At first glance Silicon Valley looks like a village. For the Tech capital of the world and the centre of innovation, my expectation was that everything should be extremely technologically advanced, from buildings to cars and everything in between. But as we were driving from the airport to our hotel, everything looked very jaw-droppingly village like. Boring old houses, old cars, what was so advanced about that? But don’t let the looks fool you. The first clue to the fact that you have just set foot in a new world comes from the billboards. Oh the fantastically other worldly billboards....

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The Panel Discussion at StartupHouse

Insights from the Product market fit panel: – do people want the thing I’ve built? Do people say “oh that sounds like a great idea!” but I then never see them in the app. – you need to have the willingness to be honest to yourself and find out why it sucks. What I need to do to make it work? – the biggest failure we had was we won “the best overall” prize in a big competition. So we thought look at that, everybody loves it, so let’s go full speed ahead and scale. So that way we rushed...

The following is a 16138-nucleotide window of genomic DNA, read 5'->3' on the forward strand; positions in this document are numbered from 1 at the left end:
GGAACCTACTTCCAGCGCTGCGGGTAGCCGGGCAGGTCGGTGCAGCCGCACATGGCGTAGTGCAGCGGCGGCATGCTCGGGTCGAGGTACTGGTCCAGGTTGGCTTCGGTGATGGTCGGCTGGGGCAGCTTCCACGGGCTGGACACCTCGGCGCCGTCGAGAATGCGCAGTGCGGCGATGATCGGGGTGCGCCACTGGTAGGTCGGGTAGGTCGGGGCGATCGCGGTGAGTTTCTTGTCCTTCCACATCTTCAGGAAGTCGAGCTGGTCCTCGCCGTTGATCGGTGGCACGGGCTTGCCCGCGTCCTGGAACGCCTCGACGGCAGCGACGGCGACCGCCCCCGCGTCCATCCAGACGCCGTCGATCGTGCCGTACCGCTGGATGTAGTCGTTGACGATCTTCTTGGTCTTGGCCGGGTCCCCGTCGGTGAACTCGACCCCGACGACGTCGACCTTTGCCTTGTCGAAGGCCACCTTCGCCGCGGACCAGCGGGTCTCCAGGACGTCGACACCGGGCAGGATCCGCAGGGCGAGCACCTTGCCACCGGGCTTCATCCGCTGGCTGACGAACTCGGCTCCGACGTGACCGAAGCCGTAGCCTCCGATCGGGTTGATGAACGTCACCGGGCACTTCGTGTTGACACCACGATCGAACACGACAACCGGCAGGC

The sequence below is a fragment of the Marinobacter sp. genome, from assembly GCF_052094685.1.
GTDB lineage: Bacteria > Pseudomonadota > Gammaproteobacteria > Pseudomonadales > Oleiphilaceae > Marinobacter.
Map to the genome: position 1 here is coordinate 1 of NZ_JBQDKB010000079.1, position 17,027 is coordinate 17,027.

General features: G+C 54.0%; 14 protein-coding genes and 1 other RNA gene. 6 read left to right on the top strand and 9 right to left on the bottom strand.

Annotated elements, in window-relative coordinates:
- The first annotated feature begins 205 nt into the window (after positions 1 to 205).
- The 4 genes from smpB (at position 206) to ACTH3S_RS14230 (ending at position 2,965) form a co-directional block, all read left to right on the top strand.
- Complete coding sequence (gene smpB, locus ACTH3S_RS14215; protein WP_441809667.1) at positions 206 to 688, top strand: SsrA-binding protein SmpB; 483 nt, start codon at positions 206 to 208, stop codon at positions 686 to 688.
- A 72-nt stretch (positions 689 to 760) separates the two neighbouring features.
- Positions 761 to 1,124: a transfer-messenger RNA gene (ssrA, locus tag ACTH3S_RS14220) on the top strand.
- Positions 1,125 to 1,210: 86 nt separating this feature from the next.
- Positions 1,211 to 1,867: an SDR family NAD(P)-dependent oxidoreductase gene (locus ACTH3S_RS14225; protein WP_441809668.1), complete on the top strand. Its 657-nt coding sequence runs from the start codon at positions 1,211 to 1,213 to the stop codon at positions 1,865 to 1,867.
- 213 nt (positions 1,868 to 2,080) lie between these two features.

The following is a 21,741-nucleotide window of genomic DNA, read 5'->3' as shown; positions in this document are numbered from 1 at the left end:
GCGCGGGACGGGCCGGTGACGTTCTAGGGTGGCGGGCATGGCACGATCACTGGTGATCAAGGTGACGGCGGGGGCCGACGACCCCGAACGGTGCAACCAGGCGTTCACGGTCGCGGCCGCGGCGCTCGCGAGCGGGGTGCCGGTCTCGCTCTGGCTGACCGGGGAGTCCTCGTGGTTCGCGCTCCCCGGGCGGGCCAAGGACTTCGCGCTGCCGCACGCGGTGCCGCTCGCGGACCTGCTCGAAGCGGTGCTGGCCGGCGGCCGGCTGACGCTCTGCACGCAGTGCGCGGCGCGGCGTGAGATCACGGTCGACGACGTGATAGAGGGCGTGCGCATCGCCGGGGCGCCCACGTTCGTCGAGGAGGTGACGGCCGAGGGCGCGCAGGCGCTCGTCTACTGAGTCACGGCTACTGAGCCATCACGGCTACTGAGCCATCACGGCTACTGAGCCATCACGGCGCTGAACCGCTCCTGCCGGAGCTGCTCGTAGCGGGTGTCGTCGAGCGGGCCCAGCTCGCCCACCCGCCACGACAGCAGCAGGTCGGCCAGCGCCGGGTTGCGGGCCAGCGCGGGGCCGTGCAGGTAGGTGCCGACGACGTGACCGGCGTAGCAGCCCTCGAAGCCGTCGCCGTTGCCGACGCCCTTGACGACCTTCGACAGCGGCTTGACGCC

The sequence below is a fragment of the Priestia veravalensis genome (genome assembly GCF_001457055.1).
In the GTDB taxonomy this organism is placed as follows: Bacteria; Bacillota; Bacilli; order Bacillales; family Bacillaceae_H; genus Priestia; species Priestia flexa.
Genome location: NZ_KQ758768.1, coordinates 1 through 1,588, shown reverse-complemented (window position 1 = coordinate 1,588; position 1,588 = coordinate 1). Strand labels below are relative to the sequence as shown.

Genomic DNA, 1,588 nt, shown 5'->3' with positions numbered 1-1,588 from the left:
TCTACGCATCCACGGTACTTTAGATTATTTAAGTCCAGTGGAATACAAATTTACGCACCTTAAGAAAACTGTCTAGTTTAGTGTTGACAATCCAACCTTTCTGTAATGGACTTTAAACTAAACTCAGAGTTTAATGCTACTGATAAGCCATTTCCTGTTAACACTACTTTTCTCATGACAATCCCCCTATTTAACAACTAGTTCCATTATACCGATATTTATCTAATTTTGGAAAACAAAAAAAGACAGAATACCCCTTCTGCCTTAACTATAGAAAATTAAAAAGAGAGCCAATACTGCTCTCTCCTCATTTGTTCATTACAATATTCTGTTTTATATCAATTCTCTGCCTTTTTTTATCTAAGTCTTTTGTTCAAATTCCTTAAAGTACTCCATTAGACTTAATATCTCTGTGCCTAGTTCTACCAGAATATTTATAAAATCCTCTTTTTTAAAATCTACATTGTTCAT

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The visit to StartupHouse

Met with Elias Bizannes the founder of Startup Bus and StartupHouse. He is originally from Australia but he was so fascinated by the market size of the U.S. compared to Australia that he moved to Silicon Valley. Elias’ key advice for startups: 1. In a big corporate environment you are used to the world of perfection, the finished product needs to be perfect. And you learn analytical skills which are important but they are not useful in startups. Complementary thinking as opposed to analytical skills is what makes you successful in a startup. It’s building up on ideas until you...

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The visit to Hello

Orkut the co-founder of Hello (Stanford graduate and ex Google employee, also the founder of Google’s orkut.com) advice for startups: 1. Hire slowly and take your time. 2. If someone isn’t the right fit, let go off them quickly. When you only have 6 people, every person has tremendous impact. 3. Culture is very important. 4. Raise money before you need it because fund raising takes longer than you expect. 5. You will need to wear a lot of hats. Work well with people that makes all the difference. 6. You want people who believe in the vision as much...